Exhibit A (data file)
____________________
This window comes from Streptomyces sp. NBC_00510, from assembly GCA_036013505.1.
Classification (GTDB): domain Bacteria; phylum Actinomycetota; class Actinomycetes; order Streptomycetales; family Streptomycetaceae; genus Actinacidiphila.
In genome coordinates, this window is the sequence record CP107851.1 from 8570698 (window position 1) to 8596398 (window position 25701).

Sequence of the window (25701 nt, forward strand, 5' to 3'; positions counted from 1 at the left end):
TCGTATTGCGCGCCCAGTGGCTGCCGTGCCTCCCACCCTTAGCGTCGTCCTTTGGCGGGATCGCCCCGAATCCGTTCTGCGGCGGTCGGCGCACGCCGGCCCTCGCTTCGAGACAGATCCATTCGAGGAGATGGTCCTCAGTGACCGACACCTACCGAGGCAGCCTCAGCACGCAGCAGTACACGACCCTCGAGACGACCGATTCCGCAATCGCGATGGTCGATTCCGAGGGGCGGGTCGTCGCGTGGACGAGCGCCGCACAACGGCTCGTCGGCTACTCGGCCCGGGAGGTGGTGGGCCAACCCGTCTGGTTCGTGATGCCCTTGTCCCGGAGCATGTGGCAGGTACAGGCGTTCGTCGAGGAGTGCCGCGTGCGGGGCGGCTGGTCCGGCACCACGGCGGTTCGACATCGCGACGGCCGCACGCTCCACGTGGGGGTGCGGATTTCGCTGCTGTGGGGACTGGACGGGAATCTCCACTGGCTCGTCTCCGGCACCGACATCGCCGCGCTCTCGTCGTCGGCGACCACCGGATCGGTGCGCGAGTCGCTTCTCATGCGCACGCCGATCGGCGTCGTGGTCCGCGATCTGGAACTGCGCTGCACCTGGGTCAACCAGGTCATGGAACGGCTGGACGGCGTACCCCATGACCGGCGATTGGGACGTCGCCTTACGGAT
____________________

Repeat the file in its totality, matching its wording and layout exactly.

This window comes from Streptomyces sp. NBC_00510, from assembly GCA_036013505.1.
Classification (GTDB): domain Bacteria; phylum Actinomycetota; class Actinomycetes; order Streptomycetales; family Streptomycetaceae; genus Actinacidiphila.
In genome coordinates, this window is the sequence record CP107851.1 from 8570698 (window position 1) to 8596398 (window position 25701).

Sequence of the window (25701 nt, forward strand, 5' to 3'; positions counted from 1 at the left end):
TCGTATTGCGCGCCCAGTGGCTGCCGTGCCTCCCACCCTTAGCGTCGTCCTTTGGCGGGATCGCCCCGAATCCGTTCTGCGGCGGTCGGCGCACGCCGGCCCTCGCTTCGAGACAGATCCATTCGAGGAGATGGTCCTCAGTGACCGACACCTACCGAGGCAGCCTCAGCACGCAGCAGTACACGACCCTCGAGACGACCGATTCCGCAATCGCGATGGTCGATTCCGAGGGGCGGGTCGTCGCGTGGACGAGCGCCGCACAACGGCTCGTCGGCTACTCGGCCCGGGAGGTGGTGGGCCAACCCGTCTGGTTCGTGATGCCCTTGTCCCGGAGCATGTGGCAGGTACAGGCGTTCGTCGAGGAGTGCCGCGTGCGGGGCGGCTGGTCCGGCACCACGGCGGTTCGACATCGCGACGGCCGCACGCTCCACGTGGGGGTGCGGATTTCGCTGCTGTGGGGACTGGACGGGAATCTCCACTGGCTCGTCTCCGGCACCGACATCGCCGCGCTCTCGTCGTCGGCGACCACCGGATCGGTGCGCGAGTCGCTTCTCATGCGCACGCCGATCGGCGTCGTGGTCCGCGATCTGGAACTGCGCTGCACCTGGGTCAACCAGGTCATGGAACGGCTGGACGGCGTACCCCATGACCGGCGATTGGGACGTCGCCTTACGGAT